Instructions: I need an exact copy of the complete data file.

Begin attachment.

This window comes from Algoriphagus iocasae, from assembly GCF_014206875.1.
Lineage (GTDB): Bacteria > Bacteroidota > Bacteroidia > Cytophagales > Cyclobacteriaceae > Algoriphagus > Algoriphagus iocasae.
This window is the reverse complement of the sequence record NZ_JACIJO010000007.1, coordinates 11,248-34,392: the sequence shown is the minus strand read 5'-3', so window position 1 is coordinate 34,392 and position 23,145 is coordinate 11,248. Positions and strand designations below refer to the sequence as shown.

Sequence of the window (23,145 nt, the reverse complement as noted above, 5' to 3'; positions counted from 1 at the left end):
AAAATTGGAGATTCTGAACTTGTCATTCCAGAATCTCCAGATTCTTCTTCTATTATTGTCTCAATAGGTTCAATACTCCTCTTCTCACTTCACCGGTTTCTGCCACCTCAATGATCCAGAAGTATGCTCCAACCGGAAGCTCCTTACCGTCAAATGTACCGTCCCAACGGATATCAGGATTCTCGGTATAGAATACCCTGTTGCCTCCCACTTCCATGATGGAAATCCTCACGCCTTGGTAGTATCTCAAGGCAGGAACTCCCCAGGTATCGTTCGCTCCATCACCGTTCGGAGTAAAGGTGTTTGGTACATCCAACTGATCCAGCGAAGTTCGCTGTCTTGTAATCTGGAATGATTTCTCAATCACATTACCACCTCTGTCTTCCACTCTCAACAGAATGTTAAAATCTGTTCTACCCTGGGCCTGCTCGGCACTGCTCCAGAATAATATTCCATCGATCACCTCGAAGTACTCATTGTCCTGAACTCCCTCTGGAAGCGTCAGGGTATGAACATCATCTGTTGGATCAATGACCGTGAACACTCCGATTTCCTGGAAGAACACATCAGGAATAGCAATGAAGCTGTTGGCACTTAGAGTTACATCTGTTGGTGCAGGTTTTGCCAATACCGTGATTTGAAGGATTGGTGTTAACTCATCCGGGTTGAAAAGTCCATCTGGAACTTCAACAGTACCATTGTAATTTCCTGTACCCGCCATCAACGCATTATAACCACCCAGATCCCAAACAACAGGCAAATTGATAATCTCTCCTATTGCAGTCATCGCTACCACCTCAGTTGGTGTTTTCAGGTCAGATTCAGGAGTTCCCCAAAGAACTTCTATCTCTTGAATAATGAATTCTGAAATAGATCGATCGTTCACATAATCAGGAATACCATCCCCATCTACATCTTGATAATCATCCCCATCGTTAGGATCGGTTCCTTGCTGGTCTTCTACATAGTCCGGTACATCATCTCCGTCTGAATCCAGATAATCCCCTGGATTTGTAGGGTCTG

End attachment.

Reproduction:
This window comes from Algoriphagus iocasae, from assembly GCF_014206875.1.
Lineage (GTDB): Bacteria > Bacteroidota > Bacteroidia > Cytophagales > Cyclobacteriaceae > Algoriphagus > Algoriphagus iocasae.
This window is the reverse complement of the sequence record NZ_JACIJO010000007.1, coordinates 11,248-34,392: the sequence shown is the minus strand read 5'-3', so window position 1 is coordinate 34,392 and position 23,145 is coordinate 11,248. Positions and strand designations below refer to the sequence as shown.

Sequence of the window (23,145 nt, the reverse complement as noted above, 5' to 3'; positions counted from 1 at the left end):
AAAATTGGAGATTCTGAACTTGTCATTCCAGAATCTCCAGATTCTTCTTCTATTATTGTCTCAATAGGTTCAATACTCCTCTTCTCACTTCACCGGTTTCTGCCACCTCAATGATCCAGAAGTATGCTCCAACCGGAAGCTCCTTACCGTCAAATGTACCGTCCCAACGGATATCAGGATTCTCGGTATAGAATACCCTGTTGCCTCCCACTTCCATGATGGAAATCCTCACGCCTTGGTAGTATCTCAAGGCAGGAACTCCCCAGGTATCGTTCGCTCCATCACCGTTCGGAGTAAAGGTGTTTGGTACATCCAACTGATCCAGCGAAGTTCGCTGTCTTGTAATCTGGAATGATTTCTCAATCACATTACCACCTCTGTCTTCCACTCTCAACAGAATGTTAAAATCTGTTCTACCCTGGGCCTGCTCGGCACTGCTCCAGAATAATATTCCATCGATCACCTCGAAGTACTCATTGTCCTGAACTCCCTCTGGAAGCGTCAGGGTATGAACATCATCTGTTGGATCAATGACCGTGAACACTCCGATTTCCTGGAAGAACACATCAGGAATAGCAATGAAGCTGTTGGCACTTAGAGTTACATCTGTTGGTGCAGGTTTTGCCAATACCGTGATTTGAAGGATTGGTGTTAACTCATCCGGGTTGAAAAGTCCATCTGGAACTTCAACAGTACCATTGTAATTTCCTGTACCCGCCATCAACGCATTATAACCACCCAGATCCCAAACAACAGGCAAATTGATAATCTCTCCTATTGCAGTCATCGCTACCACCTCAGTTGGTGTTTTCAGGTCAGATTCAGGAGTTCCCCAAAGAACTTCTATCTCTTGAATAATGAATTCTGAAATAGATCGATCGTTCACATAATCAGGAATACCATCCCCATCTACATCTTGATAATCATCCCCATCGTTAGGATCGGTTCCTTGCTGGTCTTCTACATAGTCCGGTACATCATCTCCGTCTGAATCCAGATAATCCCCTGGATTTGTAGGGTCTG